We went hands-on with Smash Ultimate at E3; hear what we thought of it
by on June 22, 2018

E3 2018 may be over, but the hype that Nintendo generated for Super Smash Bros. Ultimate remains. Nintendo demoed the game for Smash fans in two different “modes”: For Glory and For Fun. In the more casual “For Fun” mode, four players would be matched up to play together for four rounds; this allowed players to experiment with new characters and try out characters they might not have experienced before. However, in the “For Glory” matchups, it was a three-tier knockout tournament to find the best players.

Several of us got to go hands-on with the game at E3, playing in both modes. Here are our thoughts about the game.

Joshua Lindquist, Content Director

Should I start with Ridley or how excited I am to see the return of non-Twilight Princess style Zelda characters? I played 16 matches during E3, and I spent most of them trying out Ridley and various Zelda characters. Ridley is incredibly fun to play! I love the Metroid series, and it has been truly mind-boggling that it took 19 years for the most iconic Metroid villain to become playable — or for Metroid to receive a second playable character at all. I am very pleased with the results. I am going to have a lot of fun playing Ridley when the game is released.

The return of the Ocarina of Time-style for Ganondorf and the use of the A Link Between Worlds-style for Zelda was a welcome surprise. Of course, we already knew that Link would be changed to his Breath of the Wild design. I had a chance to play all three, and my main takeaway is: Ganondorf finally uses a sword!

I also had a chance to play Inkling, Snake, and Ness, one of my personal favorites. Inkling is going to be difficult to master, but the ink management provides an interesting new play style. Snake seemed mostly the same, and that’s exactly what I wanted. And Ness is perfect; seeing the new Earthbound-inspired animations for his attacks made my day.

I could not be happier with the Super Smash Bros. Ultimate announcement and demo. The new characters and new stages are great, and the changes to existing characters are improvements. I can’t wait to have a chance to play Young Link again!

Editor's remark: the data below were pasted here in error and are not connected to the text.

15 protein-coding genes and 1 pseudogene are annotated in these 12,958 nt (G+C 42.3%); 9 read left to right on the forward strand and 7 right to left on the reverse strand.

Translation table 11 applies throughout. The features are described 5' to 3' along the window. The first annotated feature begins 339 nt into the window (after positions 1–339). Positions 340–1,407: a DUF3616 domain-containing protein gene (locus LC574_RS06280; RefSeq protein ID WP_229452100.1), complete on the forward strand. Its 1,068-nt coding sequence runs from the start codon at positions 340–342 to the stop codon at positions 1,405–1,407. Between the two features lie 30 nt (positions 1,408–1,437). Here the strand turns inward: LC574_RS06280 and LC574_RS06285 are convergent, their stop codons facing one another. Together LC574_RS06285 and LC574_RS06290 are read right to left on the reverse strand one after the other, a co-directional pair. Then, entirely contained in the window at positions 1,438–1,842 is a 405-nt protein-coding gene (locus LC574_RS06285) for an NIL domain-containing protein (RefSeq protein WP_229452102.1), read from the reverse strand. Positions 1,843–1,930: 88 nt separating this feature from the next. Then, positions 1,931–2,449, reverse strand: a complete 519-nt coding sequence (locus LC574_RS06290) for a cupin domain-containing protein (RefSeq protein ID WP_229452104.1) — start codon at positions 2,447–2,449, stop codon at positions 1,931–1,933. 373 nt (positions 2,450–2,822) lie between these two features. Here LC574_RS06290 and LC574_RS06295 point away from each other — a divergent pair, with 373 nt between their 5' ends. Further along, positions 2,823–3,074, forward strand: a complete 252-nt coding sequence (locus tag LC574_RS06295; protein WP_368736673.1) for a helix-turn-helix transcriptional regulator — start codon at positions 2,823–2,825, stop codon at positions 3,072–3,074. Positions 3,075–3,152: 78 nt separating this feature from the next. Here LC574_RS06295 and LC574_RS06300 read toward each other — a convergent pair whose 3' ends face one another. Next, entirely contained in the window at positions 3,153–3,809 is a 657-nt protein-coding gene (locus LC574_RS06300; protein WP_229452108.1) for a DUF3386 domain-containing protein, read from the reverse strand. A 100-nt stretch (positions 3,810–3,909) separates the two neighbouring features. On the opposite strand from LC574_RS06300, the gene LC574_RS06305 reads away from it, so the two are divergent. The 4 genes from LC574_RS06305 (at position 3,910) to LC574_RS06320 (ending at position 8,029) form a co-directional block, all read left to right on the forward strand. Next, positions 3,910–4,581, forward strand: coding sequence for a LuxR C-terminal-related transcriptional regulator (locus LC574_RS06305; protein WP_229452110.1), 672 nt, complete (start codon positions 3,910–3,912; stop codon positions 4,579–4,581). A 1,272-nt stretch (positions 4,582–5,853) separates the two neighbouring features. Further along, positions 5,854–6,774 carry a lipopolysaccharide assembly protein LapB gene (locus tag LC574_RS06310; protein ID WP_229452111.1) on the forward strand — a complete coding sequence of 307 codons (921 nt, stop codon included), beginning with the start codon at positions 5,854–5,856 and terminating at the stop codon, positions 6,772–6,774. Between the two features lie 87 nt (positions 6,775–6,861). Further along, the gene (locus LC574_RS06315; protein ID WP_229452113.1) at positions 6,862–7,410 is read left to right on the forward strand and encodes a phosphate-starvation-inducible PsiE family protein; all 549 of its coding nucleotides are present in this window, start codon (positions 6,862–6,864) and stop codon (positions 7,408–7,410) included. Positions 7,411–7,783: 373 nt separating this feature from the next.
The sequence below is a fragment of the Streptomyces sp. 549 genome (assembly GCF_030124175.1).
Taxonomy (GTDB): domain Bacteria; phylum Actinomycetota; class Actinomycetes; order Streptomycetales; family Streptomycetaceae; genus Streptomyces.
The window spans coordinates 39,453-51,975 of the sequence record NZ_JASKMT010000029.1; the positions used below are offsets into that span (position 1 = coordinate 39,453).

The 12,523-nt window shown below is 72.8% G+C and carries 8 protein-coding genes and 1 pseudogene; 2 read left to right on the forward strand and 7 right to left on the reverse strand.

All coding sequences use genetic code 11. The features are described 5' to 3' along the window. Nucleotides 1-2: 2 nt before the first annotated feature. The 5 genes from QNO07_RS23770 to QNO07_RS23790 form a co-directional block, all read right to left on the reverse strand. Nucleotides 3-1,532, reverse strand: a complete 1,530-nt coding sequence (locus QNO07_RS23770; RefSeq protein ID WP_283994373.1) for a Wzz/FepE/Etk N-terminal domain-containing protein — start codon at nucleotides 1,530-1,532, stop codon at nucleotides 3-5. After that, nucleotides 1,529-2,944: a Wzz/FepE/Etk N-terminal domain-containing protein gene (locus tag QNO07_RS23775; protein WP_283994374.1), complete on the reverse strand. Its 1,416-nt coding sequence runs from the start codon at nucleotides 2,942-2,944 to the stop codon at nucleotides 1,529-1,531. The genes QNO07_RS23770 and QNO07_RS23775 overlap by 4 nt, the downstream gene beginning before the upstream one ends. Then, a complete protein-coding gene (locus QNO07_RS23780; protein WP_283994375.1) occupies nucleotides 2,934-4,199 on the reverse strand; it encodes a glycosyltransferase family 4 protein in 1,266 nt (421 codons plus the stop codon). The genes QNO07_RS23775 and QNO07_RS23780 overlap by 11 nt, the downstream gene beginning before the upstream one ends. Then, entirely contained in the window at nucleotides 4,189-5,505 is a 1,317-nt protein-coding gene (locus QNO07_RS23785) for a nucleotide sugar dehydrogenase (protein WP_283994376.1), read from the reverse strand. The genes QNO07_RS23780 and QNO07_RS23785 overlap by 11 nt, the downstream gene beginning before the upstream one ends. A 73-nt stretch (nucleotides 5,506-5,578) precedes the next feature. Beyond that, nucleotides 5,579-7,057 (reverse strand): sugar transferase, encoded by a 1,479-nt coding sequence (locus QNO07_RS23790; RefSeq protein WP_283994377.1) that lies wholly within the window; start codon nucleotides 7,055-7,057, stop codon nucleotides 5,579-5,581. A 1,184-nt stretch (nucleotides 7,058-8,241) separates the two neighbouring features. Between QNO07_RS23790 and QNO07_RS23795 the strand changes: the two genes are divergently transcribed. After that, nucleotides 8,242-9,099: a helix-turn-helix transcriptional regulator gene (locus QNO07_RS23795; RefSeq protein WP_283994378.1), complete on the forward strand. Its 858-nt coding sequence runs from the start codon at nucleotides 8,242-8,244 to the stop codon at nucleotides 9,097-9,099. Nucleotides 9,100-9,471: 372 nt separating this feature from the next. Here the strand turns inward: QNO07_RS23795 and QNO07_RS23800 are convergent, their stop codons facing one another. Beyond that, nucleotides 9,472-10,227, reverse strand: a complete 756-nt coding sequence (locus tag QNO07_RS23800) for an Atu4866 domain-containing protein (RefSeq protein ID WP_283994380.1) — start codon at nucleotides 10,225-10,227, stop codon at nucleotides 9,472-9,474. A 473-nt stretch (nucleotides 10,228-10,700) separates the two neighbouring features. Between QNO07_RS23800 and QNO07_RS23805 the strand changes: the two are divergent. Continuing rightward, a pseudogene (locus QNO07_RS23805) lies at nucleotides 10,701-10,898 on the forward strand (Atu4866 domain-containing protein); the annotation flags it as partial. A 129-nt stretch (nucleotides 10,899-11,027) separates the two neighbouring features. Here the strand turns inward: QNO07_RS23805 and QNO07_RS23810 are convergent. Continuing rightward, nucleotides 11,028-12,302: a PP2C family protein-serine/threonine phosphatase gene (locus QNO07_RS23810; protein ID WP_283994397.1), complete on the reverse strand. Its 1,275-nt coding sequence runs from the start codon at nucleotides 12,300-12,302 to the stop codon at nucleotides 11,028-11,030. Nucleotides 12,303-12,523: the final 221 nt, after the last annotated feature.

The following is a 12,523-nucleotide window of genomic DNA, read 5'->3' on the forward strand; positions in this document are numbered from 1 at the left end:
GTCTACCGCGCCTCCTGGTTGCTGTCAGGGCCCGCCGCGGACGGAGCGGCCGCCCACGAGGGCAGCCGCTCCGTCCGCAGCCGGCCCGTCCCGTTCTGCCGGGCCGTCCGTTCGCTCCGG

Shona Johnson, Operations/Special Projects

I went into E3 with the expectation that the next Super Smash Bros. game would be more of the same: something that would be a lot of fun but wouldn’t hold any major surprises bar the addition of a few new characters. It was something I would definitely buy and enjoy but wasn’t necessarily overly excited about. I came away feeling pleasantly surprised and excited by the way that the entire concept of Smash had been so well tuned and optimized, particularly for competitive play. And with the entire roster from Smash games past making a comeback, Ultimate truly seems to be a fitting title for this next installment.

The hands-on demo available on the show floor was far from a final version, with a limited character roster and options, but I could have played it for hours. I played six rounds, trying out some old favorite characters along with the new ones. Old characters immediately felt familiar, although there are of course some minor changes such as Link now using the remote bombs from Breath of the Wild. I had fun playing with new characters Ridley and Inkling, although a single, frantic match was far from enough time to get used to them!

I went in thinking Smash was something I would definitely buy but wasn’t overly excited about. But I could have played it for hours.

I was able to play with both the GameCube controller and the Switch Pro Controller, the latter being because I had no choice at one of the demo stations! The GameCube controller was instantly familiar, and I’m really glad that we still have the option to use them. The button layout on the Switch controller is different, so I found myself pressing the wrong buttons several times, leading to one or two unfortunate SDs, and I imagine I’d reconfigure them if I was going to use it as my primary controller (or simply continue to practice until I became used to it).

I haven’t been this excited about the franchise since Melee, which took everything about Smash Bros. at the time — a really neat concept on the N64 that didn’t realize its potential — and expanded it into something really special. I think Ultimate will be a major step up for the franchise. Nintendo appears to have taken major steps to shape this as a seriously competitive game, a direction that should be celebrated because at its heart the gameplay is pure fun. It’s something that more casual players can enjoy equally as well as those who want to play at a competitive level. Now let’s just hope the online play works well!